• No swaying of the hips as you perform the push-up. Keep your body in a straight line.
  • Lower slowly to the ground, then use the arms to push back up

Push-up #2: To perform a modified version of the push-up, you have a few options. The first is the most commonly known: perform the push-up but keep your knees on the ground. Keep your hips in line with your body– do not bend at the hips!

Push-up #3: Another option is to hold the plank position without the actual push-up. You are still getting arm and core strengthening with this exercise! You can complete both #2 and #3 to get the full benefit of the push-ups.

Push-up #4: This can be performed for people who can almost complete a full push-up or people who can complete push-ups and want extra strengthening.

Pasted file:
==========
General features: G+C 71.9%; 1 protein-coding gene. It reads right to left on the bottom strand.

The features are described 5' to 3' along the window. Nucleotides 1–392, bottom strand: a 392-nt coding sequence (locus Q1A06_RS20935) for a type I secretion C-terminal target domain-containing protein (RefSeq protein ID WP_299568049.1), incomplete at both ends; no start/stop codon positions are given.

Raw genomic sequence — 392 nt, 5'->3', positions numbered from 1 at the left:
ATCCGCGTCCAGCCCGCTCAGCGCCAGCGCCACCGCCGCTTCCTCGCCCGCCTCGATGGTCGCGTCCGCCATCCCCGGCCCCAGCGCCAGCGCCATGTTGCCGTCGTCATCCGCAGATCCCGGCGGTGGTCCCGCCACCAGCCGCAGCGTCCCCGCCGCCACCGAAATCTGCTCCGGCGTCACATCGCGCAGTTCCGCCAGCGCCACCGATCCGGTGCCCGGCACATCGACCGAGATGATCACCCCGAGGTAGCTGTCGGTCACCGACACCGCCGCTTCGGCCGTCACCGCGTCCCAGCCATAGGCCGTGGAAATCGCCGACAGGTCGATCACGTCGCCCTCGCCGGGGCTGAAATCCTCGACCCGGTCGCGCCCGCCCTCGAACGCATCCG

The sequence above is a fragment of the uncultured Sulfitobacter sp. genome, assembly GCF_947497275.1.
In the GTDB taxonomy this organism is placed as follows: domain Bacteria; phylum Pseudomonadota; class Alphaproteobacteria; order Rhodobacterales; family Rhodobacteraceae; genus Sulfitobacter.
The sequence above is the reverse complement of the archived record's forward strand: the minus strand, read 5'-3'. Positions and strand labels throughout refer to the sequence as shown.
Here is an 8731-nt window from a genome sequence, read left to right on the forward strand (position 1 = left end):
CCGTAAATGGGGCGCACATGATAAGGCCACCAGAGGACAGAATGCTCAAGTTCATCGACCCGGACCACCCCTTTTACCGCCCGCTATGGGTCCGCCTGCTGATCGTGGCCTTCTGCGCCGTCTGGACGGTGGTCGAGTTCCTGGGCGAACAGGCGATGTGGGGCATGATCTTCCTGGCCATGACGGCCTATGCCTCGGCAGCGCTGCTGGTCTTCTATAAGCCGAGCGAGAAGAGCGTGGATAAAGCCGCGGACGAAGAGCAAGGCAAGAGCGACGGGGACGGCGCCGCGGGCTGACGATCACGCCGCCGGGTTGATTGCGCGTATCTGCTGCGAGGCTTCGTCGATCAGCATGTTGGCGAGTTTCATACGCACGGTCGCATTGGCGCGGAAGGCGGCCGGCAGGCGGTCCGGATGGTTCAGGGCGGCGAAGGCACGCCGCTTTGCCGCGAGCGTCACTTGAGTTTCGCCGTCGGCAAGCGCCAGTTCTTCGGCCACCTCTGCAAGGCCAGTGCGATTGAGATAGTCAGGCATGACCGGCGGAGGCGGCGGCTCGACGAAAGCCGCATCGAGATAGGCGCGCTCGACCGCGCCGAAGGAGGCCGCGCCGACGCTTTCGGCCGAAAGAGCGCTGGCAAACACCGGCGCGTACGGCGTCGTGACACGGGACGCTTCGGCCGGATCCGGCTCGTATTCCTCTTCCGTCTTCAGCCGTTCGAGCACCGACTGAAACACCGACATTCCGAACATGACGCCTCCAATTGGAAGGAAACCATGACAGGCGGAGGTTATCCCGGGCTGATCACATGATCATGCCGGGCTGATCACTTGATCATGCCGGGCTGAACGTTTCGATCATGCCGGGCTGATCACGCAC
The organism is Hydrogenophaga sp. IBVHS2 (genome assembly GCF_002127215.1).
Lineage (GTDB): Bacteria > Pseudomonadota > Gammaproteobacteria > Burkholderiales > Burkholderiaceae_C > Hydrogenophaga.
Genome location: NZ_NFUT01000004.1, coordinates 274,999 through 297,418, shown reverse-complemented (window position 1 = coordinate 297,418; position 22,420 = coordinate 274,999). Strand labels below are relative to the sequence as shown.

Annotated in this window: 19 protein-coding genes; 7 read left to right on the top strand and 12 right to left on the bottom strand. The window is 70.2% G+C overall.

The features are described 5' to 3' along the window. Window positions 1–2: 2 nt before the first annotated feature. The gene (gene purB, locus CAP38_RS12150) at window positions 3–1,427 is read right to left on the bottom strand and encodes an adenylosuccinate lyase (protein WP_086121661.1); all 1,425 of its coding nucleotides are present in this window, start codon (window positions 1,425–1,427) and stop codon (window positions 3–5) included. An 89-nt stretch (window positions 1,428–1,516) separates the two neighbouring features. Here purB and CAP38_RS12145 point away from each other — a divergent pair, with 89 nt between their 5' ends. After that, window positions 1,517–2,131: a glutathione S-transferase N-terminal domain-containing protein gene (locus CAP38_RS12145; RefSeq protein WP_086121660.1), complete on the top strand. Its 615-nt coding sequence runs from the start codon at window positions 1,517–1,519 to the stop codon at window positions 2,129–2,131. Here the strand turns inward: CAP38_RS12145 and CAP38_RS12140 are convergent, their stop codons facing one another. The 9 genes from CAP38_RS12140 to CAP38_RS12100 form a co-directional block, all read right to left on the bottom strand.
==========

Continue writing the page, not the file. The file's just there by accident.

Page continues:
• Start at the full plank position
  • Very slowly lower yourself to the floor– try and count ten full seconds during this exercise
  • Slowly lowering is called eccentric muscle control—muscle strengthening occurs more quickly with eccentric muscle control. So– always complete exercises with a slow and controlled speed for the most benefit!

Push-ups require a strong line from the head to the feet. This requires muscles to work throughout the entire body. Although sit-up and crunches are good for toning the abdominal muscles, maintaining a strong core with all exercises is so important because it mimics what we all do everyday– stabilize our core while lifting, reaching, and moving! It is important to have a strong core to prevent injury during daily work and home tasks.

Make sure that your “plank” position is strong and you feel like someone could push down lightly on your shoulders, hips, or back and you would not break this position.

Now that you know how to execute a push-up, put yourself to the test:

Workout Option #1: